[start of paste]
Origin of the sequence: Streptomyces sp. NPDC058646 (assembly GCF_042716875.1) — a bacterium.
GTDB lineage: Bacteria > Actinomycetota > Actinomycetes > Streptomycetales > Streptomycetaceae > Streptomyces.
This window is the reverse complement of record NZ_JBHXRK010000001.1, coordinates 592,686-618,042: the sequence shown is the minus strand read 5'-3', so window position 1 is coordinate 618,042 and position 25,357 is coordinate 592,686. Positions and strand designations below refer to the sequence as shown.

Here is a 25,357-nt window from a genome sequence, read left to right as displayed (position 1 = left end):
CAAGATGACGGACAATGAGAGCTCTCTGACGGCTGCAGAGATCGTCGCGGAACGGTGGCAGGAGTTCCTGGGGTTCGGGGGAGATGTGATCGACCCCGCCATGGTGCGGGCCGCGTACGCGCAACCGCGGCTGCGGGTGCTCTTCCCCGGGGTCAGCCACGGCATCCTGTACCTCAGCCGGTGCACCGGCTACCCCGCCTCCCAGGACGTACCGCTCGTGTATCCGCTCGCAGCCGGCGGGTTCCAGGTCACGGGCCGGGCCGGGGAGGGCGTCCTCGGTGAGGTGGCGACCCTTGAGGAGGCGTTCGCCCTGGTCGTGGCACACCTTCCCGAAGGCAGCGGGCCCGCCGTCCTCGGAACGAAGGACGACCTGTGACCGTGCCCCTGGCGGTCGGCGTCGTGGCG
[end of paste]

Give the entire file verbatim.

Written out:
Origin of the sequence: Streptomyces sp. NPDC058646 (assembly GCF_042716875.1) — a bacterium.
GTDB lineage: Bacteria > Actinomycetota > Actinomycetes > Streptomycetales > Streptomycetaceae > Streptomyces.
This window is the reverse complement of record NZ_JBHXRK010000001.1, coordinates 592,686-618,042: the sequence shown is the minus strand read 5'-3', so window position 1 is coordinate 618,042 and position 25,357 is coordinate 592,686. Positions and strand designations below refer to the sequence as shown.

Here is a 25,357-nt window from a genome sequence, read left to right as displayed (position 1 = left end):
CAAGATGACGGACAATGAGAGCTCTCTGACGGCTGCAGAGATCGTCGCGGAACGGTGGCAGGAGTTCCTGGGGTTCGGGGGAGATGTGATCGACCCCGCCATGGTGCGGGCCGCGTACGCGCAACCGCGGCTGCGGGTGCTCTTCCCCGGGGTCAGCCACGGCATCCTGTACCTCAGCCGGTGCACCGGCTACCCCGCCTCCCAGGACGTACCGCTCGTGTATCCGCTCGCAGCCGGCGGGTTCCAGGTCACGGGCCGGGCCGGGGAGGGCGTCCTCGGTGAGGTGGCGACCCTTGAGGAGGCGTTCGCCCTGGTCGTGGCACACCTTCCCGAAGGCAGCGGGCCCGCCGTCCTCGGAACGAAGGACGACCTGTGACCGTGCCCCTGGCGGTCGGCGTCGTGGCG